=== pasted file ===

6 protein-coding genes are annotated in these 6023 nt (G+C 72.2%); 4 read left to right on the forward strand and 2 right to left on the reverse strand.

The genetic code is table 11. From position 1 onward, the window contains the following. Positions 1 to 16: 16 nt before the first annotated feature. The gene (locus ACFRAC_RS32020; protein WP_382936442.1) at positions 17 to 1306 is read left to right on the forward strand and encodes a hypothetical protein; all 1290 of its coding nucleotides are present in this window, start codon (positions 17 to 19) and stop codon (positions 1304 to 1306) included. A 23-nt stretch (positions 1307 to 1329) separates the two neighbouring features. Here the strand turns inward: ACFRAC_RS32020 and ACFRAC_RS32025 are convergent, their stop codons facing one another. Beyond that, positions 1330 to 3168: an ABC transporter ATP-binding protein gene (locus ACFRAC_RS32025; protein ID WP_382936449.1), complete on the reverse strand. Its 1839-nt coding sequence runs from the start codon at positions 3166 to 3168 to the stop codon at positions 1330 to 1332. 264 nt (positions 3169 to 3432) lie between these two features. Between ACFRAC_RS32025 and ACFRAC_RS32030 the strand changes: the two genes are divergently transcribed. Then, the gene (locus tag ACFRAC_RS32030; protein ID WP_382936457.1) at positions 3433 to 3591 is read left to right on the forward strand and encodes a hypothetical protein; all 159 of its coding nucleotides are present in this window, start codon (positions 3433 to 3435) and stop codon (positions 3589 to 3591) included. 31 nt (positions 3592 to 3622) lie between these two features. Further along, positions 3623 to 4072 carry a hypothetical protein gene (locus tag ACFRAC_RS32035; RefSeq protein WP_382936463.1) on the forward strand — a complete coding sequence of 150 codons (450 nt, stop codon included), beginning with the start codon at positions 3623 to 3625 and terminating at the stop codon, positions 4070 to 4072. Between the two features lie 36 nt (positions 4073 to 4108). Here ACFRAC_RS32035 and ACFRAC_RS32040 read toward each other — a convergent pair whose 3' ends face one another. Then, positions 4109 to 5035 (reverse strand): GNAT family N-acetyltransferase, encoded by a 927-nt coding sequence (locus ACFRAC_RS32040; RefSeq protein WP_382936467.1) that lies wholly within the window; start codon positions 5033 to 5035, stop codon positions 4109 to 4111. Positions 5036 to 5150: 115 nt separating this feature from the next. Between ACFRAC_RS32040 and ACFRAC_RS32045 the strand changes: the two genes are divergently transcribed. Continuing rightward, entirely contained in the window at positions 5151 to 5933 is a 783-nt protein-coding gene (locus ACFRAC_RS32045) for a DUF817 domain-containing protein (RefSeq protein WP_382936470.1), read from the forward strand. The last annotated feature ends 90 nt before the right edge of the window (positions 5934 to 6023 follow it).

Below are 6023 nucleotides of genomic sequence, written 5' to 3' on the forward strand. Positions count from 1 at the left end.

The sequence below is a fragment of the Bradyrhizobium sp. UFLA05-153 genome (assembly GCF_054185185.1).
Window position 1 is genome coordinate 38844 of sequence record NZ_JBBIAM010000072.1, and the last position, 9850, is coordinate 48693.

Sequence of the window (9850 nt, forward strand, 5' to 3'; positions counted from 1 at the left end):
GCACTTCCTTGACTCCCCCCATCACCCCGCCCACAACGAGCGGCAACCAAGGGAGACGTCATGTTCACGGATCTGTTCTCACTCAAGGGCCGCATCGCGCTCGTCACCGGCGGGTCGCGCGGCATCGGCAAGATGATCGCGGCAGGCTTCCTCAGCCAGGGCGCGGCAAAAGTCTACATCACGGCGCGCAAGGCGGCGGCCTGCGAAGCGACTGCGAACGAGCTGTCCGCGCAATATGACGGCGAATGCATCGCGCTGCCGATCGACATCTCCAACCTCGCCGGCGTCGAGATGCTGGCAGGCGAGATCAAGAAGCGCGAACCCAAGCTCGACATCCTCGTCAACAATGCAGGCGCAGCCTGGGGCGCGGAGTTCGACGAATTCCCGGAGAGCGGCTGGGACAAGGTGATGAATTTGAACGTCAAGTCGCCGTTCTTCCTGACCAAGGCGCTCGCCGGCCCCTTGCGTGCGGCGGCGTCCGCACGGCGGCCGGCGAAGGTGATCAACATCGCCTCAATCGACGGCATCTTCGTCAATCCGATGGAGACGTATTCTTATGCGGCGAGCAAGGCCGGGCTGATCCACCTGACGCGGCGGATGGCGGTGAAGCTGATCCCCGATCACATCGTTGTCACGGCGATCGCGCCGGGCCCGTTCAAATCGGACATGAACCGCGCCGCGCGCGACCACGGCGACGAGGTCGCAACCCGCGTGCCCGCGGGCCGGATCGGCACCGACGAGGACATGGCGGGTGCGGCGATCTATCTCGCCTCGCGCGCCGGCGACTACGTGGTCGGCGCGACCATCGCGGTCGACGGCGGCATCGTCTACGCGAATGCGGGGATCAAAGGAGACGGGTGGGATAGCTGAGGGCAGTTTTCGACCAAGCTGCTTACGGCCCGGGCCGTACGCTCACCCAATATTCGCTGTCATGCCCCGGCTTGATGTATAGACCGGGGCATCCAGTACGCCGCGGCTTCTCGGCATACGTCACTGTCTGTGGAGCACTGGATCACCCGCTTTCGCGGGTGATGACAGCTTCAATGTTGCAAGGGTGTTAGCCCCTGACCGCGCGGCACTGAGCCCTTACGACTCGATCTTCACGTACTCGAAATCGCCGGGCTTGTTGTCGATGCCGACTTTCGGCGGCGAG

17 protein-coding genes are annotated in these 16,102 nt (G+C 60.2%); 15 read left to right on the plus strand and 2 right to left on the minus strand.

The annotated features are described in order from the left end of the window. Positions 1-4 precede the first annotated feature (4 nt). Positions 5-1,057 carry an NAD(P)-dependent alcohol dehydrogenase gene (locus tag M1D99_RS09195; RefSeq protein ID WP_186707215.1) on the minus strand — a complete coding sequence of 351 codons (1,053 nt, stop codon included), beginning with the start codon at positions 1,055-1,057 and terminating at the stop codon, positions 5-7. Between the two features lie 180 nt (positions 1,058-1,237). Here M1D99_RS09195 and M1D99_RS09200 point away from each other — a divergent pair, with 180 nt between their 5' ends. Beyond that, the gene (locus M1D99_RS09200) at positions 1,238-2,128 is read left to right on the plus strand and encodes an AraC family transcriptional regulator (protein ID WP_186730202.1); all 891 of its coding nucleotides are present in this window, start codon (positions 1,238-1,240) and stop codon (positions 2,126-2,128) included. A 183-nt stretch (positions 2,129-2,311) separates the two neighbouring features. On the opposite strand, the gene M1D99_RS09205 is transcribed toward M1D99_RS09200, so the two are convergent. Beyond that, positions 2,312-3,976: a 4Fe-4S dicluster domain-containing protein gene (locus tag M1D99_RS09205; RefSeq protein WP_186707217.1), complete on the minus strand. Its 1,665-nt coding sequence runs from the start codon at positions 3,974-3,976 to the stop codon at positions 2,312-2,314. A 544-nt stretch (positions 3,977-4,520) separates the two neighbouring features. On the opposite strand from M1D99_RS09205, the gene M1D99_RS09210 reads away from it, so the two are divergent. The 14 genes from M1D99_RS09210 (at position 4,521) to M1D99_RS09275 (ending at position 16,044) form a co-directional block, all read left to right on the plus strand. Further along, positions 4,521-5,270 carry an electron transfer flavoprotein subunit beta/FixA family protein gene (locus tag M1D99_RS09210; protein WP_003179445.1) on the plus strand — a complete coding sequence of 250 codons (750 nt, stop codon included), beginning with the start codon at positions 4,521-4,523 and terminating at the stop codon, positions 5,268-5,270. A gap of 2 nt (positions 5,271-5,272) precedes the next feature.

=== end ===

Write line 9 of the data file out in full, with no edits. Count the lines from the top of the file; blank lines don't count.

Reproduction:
The annotated features are described in order from the left end of the window. Positions 1-4 precede the first annotated feature (4 nt). Positions 5-1,057 carry an NAD(P)-dependent alcohol dehydrogenase gene (locus tag M1D99_RS09195; RefSeq protein ID WP_186707215.1) on the minus strand — a complete coding sequence of 351 codons (1,053 nt, stop codon included), beginning with the start codon at positions 1,055-1,057 and terminating at the stop codon, positions 5-7. Between the two features lie 180 nt (positions 1,058-1,237). Here M1D99_RS09195 and M1D99_RS09200 point away from each other — a divergent pair, with 180 nt between their 5' ends. Beyond that, the gene (locus M1D99_RS09200) at positions 1,238-2,128 is read left to right on the plus strand and encodes an AraC family transcriptional regulator (protein ID WP_186730202.1); all 891 of its coding nucleotides are present in this window, start codon (positions 1,238-1,240) and stop codon (positions 2,126-2,128) included. A 183-nt stretch (positions 2,129-2,311) separates the two neighbouring features. On the opposite strand, the gene M1D99_RS09205 is transcribed toward M1D99_RS09200, so the two are convergent. Beyond that, positions 2,312-3,976: a 4Fe-4S dicluster domain-containing protein gene (locus tag M1D99_RS09205; RefSeq protein WP_186707217.1), complete on the minus strand. Its 1,665-nt coding sequence runs from the start codon at positions 3,974-3,976 to the stop codon at positions 2,312-2,314. A 544-nt stretch (positions 3,977-4,520) separates the two neighbouring features. On the opposite strand from M1D99_RS09205, the gene M1D99_RS09210 reads away from it, so the two are divergent. The 14 genes from M1D99_RS09210 (at position 4,521) to M1D99_RS09275 (ending at position 16,044) form a co-directional block, all read left to right on the plus strand. Further along, positions 4,521-5,270 carry an electron transfer flavoprotein subunit beta/FixA family protein gene (locus tag M1D99_RS09210; protein WP_003179445.1) on the plus strand — a complete coding sequence of 250 codons (750 nt, stop codon included), beginning with the start codon at positions 4,521-4,523 and terminating at the stop codon, positions 5,268-5,270. A gap of 2 nt (positions 5,271-5,272) precedes the next feature.